I’m studying harmony at the moment, which is a brand new field for me. I have been listening to and playing classical music in one form or another for most of my life, but I’d never gone beyond a cursory study of ABRSM Grade 5, and I’d never seriously considered the question of how composers compose. I suppose I’d always assumed it was 99% inspiration and left it at that. But inspiration can’t speak to you unless you know its language, and I now realise that harmony is the language of musical inspiration. Obvious really. But then I’ve always found that the most important and transformative truths seem blindingly obvious once they’ve revealed themselves.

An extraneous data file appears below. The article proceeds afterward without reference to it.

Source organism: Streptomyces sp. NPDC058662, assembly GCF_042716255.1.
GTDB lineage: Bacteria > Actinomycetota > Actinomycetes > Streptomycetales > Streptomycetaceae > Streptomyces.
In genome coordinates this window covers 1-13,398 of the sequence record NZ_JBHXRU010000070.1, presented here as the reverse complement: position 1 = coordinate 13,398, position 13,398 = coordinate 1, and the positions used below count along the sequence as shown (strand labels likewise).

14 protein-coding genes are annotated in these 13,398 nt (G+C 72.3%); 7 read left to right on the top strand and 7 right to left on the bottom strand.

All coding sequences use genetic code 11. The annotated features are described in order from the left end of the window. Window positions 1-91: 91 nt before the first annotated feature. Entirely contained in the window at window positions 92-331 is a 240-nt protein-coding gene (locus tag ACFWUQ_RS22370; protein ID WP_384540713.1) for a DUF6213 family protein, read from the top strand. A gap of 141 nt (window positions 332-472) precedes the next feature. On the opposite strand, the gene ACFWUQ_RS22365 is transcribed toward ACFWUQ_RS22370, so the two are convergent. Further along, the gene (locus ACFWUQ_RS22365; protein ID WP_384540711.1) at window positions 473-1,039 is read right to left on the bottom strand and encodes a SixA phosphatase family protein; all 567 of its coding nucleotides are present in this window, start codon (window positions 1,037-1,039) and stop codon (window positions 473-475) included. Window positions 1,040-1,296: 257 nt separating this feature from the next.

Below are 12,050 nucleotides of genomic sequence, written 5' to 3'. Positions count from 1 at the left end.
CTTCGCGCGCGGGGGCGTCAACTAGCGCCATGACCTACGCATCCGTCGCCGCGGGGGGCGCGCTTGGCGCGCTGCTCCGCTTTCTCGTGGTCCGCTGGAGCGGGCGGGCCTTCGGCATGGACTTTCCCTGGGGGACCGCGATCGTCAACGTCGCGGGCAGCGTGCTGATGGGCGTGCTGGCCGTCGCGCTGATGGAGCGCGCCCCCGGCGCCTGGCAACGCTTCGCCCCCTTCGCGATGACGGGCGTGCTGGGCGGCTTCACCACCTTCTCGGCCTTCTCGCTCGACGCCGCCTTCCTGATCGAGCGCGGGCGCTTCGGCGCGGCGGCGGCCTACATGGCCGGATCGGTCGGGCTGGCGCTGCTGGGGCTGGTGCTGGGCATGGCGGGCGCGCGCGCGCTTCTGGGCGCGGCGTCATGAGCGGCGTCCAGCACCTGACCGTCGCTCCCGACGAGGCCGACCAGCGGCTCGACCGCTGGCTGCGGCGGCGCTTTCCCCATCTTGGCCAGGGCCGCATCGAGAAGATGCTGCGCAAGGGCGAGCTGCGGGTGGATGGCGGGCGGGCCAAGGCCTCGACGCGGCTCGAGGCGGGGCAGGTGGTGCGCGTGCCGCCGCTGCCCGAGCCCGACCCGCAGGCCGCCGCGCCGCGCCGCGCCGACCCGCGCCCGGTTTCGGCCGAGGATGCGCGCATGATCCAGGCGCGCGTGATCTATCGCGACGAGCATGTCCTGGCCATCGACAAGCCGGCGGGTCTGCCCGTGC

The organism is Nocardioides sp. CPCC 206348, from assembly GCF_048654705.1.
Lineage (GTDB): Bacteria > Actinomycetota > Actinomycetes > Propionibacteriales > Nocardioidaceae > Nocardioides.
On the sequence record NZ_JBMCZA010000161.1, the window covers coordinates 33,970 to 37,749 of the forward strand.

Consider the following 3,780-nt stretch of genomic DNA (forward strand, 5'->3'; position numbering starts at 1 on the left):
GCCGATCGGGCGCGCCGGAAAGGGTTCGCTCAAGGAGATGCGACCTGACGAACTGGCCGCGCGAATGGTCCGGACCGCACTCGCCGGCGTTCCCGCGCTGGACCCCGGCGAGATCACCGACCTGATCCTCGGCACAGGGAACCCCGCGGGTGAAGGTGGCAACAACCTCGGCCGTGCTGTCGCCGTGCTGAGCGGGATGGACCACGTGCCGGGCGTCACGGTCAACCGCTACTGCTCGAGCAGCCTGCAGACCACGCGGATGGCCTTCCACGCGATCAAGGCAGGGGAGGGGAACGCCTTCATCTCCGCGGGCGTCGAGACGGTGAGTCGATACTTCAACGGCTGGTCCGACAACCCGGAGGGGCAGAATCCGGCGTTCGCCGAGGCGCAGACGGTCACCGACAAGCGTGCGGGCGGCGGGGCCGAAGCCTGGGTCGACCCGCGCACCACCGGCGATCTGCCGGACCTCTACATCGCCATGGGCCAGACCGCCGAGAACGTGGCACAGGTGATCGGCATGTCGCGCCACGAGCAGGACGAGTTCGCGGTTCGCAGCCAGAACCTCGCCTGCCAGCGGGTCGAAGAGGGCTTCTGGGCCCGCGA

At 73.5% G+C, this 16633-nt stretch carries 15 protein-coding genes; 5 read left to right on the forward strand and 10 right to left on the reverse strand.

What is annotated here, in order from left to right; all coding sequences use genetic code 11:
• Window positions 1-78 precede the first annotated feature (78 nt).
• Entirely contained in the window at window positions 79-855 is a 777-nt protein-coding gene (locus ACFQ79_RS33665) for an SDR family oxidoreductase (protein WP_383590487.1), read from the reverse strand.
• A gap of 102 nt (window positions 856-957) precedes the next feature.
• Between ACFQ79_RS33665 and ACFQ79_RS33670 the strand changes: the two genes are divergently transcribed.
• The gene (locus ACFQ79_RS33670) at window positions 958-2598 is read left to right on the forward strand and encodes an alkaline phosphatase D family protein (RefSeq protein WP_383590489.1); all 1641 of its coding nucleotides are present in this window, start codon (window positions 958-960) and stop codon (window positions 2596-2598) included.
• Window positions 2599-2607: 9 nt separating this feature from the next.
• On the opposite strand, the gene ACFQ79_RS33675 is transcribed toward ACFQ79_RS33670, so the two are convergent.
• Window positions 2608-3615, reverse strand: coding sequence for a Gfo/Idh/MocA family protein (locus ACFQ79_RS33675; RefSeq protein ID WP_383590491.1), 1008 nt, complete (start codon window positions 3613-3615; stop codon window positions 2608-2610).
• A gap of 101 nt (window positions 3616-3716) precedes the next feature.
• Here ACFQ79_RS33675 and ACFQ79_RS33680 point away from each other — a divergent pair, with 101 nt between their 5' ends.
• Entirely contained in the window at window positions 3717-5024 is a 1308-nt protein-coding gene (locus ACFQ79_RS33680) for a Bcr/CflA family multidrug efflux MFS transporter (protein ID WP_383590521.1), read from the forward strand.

Studying harmony feels a bit like code-breaking. Previously hidden universal truths gradually reveal themselves as you learn to hear in a new way, and I’m really looking forward to finding out where this journey will take me over the next months, years and decades.

In particular, I hope I will find the beginning of an answer to a question that is conspicuously absent from the books I’ve read so far, whether written in 1932 or 2009. Namely, why is one person’s harmony everyone else’s harmony? Why do we universally agree that some chords are happy and others are sad? What makes some chord progressions resolve to a musical full stop, others ask a question, and others leave you feeling uncomfortable? So far it’s an elephant in the room, a glossed-over simply-stated fact which on the face of it really doesn’t seem to have any business being a fact at all.

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